If the name Monsanto rings a bell, or you’re noticing more and more comments related to genetically modified foods (GM foods) these days, then you’ve come to the right place. I can’t forget the day I learned about Monsanto and their affect on our food supply, and on our bodies. From liver damage to cancer, the lab results are scary at best. Cotton, sugar, potatoes, rice, corn, soy, peppers, papayas… The list goes on.
How former Monsanto employees are now working for the US government agencies which are supposed to protect us, such as the FDA and EPA. How more than 85% of our corn and soy supplies are genetically modified. How every other country in the EU except the USA has banned Monsanto’s GM foods. Or their famous claim to own all food supplies, and with more than 11,000 seed patents they appear to be on their way.
So what can we possibly do to avoid GM foods without labeling requirements in place?
You can shop local. Fresh produce and meats from local farmers markets are a good start. When at the supermarket, look for labels that state 100% Organic. Don’t be fooled by “all natural” or “organic” – by law, an item can be called Organic if it contains only 95% organic ingredients (which means GMO’s are lurking in “organic” items unless it states 100% Organic. Here’s the requirement oer the USDA’s site:
If you want to claim: “Organic” Your items may contain, up to 5%:
a. nonorganically produced agricultural ingredients which are not
commercially available in organic
b. other substances allowed by 7 CFR 205.605
Go local. Go 100% Organic. Know your foods thanks to the True Foods App. You CAN protect your family when armed with the right resources.
I’ve added some content related to GM foods which you can find here:
The scoop on Monsanto?
Simply Google ‘Monsanto’ and the results are staggering; from reports of smaller, Organic farms being put out of business by the big corporate giant, to claims of former Monsanto employees approving their own requests for patent approvals once they took over roles within the FDA, and more. The stories go on and on, and they are as frightening as they are infuriating. If you have some time, I highly recommend you watch this documentary about Monsanto. There’s nothing Monsanto is leaving untouched: the mustard, the okra, the bringe oil, the rice, the cauliflower. Once they have established the norm: that seed can be owned as their property, royalties can be collected. We will depend on them for every seed we grow of every crop we grow. If they control seed, they control food, they know it — it’s strategic. This is the best way to control the populations of the world.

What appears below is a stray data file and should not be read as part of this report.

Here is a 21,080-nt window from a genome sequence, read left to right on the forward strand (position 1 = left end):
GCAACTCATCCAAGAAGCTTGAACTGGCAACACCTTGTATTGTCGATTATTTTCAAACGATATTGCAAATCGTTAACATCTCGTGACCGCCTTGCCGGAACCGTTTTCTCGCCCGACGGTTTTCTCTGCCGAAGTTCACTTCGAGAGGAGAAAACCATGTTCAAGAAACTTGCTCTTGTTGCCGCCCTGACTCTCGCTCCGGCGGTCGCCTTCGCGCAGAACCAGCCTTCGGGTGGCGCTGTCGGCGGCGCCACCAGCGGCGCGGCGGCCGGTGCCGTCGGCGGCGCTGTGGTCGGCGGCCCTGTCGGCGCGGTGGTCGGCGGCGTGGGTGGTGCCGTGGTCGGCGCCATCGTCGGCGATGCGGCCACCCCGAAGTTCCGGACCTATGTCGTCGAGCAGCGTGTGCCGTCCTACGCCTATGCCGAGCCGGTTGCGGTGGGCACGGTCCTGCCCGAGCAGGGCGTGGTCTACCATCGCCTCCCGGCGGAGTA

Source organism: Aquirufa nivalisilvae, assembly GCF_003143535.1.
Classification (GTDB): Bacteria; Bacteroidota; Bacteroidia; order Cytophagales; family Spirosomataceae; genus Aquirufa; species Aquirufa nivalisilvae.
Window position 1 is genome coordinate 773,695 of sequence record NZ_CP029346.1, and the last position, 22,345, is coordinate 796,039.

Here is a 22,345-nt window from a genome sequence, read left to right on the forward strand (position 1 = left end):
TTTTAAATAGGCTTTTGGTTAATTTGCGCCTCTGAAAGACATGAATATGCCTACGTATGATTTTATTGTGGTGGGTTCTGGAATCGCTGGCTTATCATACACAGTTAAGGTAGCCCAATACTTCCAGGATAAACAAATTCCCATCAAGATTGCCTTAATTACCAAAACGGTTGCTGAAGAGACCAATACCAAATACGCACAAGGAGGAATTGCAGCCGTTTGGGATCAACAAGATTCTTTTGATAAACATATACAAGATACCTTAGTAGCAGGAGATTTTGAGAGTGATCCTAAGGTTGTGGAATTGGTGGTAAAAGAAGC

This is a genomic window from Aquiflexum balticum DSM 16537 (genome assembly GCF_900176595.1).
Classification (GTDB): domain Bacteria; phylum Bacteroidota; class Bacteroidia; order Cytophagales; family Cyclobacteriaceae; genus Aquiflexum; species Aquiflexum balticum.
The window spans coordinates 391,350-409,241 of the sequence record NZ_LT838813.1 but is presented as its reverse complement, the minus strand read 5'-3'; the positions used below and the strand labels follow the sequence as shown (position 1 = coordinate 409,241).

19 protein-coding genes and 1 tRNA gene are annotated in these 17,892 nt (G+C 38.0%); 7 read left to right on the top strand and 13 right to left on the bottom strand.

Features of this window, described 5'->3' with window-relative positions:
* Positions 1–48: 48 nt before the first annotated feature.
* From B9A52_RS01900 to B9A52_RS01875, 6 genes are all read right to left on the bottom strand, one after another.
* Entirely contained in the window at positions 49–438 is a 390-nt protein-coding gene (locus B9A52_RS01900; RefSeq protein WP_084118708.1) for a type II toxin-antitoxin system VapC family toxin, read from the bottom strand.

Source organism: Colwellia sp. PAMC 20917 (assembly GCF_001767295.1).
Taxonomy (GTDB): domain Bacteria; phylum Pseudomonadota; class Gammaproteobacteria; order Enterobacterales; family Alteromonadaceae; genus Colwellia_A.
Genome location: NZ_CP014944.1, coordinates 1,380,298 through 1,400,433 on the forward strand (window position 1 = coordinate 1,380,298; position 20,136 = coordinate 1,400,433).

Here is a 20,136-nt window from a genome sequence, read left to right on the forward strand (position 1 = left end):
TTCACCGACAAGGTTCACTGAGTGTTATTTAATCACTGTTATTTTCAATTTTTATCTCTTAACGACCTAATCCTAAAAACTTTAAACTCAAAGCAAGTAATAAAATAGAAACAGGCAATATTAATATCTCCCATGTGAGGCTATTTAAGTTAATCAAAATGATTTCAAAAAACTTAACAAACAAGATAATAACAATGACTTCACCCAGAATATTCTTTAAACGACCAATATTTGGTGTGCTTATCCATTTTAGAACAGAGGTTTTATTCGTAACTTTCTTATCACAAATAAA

The story starts in the White House, where Monsanto often got its way by exerting disproportionate influence over policymakers via the “revolving door”. One example is Michael Taylor, who worked for Monsanto as an attorney before being appointed as deputy commissioner of the US Food and Drug Administration (FDA) in 1991. While at the FDA, the authority that deals with all US food approvals, Taylor made crucial decisions that led to the approval of GE foods and crops. Then he returned to Monsanto, becoming the company’s vice president for public policy.
“No Food Shall Be Grown That We Don’t Own”…Monsanto
Jeffery Smith Reports. In December 2009, a team of independent researchers published a study analyzing the raw data from three Monsanto rat studies. When they used proper statistical methods, they found that the three varieties of GM corn caused toxicity in the liver and kidneys, as well as significant changes in other organs.(16) Monsanto’s studies, of course, had claimed that the research showed no problems. The regulators had believed Monsanto, and the corn is already in our food supply. (Source)
Roundup Ready soya whether they like it or not” – Ann Foster, spokesperson for Monsanto in Britian, as quoted in The Nation magazine from article “The Politics of Food”  by Maria Margaronis December 27, 1999 issue “If you put a label on genetically engineered food you might as well put a skull and crossbones on it.” – Norman Braksick, president of Asgrow Seed Co., a subsidiary of Monsanto, quoted in the Kansas City Star, March 7, 1994